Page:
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Who can do low level footcare ie cut toenails,corns,hard skin etc in Oz

Discussion in 'Australia' started by billythefish, Feb 10, 2019.

  1. billythefish

    billythefish Welcome New Poster


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    Dear Forum,
    I understand that in UK where I presently live, a Foot Health Care Practitioner (FHCP) can get a qualification from SMAE or Stonebridge college and within in a few weeks begin attending to peoples feet.
    So my question would be, is there any regulation as to who can attend to the feet of people living in Australia.
    And would the FHCP be acceptable. Or does this depend on getting insurance. I appreciate they wouldn't have AHPRA rego.
    Or would the practitioner need to do a further course at TAFE in Australia to be legal?
    Incidentally the person in question is presently a falls assistant practitioner, and has been a Physio assistant for 19 years but has no paper qualifications as such.
    Many thanks for any input.
     
  2. Craig Payne

    Craig Payne Moderator

    Articles:
    6
    There are no licensing requirements in Australia for what would be the equivalent of a FHCP in the UK.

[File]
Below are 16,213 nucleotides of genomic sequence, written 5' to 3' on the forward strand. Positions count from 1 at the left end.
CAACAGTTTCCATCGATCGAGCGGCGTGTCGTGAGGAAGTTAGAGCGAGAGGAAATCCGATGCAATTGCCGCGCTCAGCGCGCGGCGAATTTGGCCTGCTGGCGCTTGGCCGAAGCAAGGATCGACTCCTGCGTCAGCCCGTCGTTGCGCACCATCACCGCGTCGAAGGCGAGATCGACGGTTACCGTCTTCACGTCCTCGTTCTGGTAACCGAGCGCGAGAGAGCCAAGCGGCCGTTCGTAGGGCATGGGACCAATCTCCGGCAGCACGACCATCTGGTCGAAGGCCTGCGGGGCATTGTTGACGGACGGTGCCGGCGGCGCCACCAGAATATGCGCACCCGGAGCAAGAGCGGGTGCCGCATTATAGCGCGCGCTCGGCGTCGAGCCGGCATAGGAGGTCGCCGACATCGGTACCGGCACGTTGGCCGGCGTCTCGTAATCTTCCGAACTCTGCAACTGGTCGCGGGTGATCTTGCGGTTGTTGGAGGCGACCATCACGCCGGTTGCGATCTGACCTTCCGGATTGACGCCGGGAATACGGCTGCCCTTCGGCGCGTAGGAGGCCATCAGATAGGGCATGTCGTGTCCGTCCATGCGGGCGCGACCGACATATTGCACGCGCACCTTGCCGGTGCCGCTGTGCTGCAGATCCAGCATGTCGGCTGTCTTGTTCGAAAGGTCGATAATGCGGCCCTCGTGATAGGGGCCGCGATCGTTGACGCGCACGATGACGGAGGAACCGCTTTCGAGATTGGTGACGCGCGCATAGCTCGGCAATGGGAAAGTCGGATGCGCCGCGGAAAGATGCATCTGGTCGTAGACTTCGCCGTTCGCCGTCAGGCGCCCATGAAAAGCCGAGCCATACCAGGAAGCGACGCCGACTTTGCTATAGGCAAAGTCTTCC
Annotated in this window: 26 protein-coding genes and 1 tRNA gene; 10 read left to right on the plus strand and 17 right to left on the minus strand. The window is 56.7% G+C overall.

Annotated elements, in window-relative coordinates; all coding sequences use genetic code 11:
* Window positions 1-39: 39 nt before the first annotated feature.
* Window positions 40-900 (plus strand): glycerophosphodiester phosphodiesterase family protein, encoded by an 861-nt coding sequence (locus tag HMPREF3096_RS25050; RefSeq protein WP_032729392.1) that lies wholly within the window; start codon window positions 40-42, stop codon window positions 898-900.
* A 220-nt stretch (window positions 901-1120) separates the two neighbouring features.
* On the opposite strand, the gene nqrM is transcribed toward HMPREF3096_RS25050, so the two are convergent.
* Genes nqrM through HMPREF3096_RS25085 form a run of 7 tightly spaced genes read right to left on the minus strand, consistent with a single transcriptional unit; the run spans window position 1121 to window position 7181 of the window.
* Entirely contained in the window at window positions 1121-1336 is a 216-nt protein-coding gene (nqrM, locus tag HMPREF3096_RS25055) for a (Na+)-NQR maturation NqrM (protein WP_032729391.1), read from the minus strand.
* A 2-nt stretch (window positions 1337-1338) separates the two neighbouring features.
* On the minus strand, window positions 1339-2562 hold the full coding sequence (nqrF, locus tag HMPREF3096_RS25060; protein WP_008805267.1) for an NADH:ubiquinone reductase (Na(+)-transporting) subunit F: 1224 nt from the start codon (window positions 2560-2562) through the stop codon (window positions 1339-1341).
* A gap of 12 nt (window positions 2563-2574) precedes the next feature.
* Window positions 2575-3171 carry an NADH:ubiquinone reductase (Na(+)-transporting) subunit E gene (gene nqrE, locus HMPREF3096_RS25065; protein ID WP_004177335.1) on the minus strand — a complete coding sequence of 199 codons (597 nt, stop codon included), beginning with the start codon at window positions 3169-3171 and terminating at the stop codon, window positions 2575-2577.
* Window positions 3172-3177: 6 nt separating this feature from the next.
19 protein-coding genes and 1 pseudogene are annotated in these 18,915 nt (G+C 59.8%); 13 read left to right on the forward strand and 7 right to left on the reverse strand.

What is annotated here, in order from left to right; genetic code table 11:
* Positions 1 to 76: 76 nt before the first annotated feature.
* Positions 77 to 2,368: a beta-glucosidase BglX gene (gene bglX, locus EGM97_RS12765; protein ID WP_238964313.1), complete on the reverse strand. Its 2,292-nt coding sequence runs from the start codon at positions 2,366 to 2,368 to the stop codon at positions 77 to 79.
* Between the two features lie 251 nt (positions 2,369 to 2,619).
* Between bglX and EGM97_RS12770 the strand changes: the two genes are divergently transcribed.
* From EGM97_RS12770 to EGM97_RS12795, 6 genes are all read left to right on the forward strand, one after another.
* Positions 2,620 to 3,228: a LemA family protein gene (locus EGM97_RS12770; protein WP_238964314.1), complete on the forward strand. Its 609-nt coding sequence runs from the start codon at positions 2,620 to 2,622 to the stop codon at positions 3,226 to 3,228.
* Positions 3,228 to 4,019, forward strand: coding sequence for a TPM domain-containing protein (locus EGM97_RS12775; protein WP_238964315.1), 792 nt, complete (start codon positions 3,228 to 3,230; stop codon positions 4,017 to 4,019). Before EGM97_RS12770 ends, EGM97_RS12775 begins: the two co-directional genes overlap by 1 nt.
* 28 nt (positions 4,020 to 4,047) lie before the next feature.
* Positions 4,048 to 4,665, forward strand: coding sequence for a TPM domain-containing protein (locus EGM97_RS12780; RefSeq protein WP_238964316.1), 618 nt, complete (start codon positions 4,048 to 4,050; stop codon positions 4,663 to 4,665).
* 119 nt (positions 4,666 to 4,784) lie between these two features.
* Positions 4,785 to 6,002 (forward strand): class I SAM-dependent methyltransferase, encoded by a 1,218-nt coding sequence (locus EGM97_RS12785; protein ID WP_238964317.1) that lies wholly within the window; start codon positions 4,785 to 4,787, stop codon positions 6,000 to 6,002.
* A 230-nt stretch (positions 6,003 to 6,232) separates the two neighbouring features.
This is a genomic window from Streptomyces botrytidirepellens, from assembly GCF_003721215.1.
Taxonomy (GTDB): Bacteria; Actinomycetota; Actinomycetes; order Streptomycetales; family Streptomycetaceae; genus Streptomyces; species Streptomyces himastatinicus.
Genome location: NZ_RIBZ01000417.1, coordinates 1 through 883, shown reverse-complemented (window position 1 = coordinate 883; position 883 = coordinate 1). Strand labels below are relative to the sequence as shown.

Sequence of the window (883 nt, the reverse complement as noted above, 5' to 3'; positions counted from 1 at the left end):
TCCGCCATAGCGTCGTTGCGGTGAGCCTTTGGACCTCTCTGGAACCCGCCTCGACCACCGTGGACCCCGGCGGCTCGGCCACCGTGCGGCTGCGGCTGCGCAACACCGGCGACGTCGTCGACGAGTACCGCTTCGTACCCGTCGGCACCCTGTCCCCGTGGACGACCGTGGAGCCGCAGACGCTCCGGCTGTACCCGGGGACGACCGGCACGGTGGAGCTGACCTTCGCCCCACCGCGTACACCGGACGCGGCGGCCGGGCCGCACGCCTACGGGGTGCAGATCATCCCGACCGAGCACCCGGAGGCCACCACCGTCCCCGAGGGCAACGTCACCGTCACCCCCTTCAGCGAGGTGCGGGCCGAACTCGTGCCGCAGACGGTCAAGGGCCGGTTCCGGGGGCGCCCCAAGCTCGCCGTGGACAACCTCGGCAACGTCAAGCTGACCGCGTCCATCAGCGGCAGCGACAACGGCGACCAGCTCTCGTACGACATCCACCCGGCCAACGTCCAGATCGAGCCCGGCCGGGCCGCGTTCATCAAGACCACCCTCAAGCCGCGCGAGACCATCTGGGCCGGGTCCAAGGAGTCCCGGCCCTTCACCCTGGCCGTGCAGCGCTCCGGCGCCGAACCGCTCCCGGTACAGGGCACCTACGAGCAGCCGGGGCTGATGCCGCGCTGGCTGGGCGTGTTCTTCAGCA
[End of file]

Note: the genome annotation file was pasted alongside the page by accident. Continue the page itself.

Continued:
They will have to comply with some laws, such as state based infection control requirements etc.
    However, despite a number of attempts over the years, FHCP type work in Australia has pretty much failed and the public did not buy into it.
     
  3. quiltypie

    quiltypie Member

    Dear Billy the fish,
    there is more to podiatry than just cutting nails and corns and callus. Every appointment should include assessment of the vascular system, the skin, as well as at bare minimum annual neuro assessment. Just this week I assessed a new patient with reduced peripheral sensation. She was not aware of her condition. She wore shoes that were too tight and didn't check her feet and got a pressure injury on her toe which has now been treated and she has a treatment plan to reduce the risk of more wounds. I am however concerned how anyone can learn to remove callus and corns using aseptic technique in just a few weeks. In my experience patients who have untrained staff are at greater risk for missed diagnosis of significant medical conditions such as melanoma, BCC and diabetes. There is also greater risk for infection if instruments are not sterilised. We haven't even touched on biomechanics and footwear! Basically I feel like you are asking how can "my friend" do your job without any qualifications and training? The answer is they can't.
     
  4. billythefish

    billythefish Welcome New Poster

    Thanks for your reply quiltypie. You have experience of untrained staff putting patients at risk from increased infection risk and poor diagnostic skills?
    Is this in UK or Australia?
    How long does it take someone to learn aseptic techniques , to use single use equipment or an autoclave?
     
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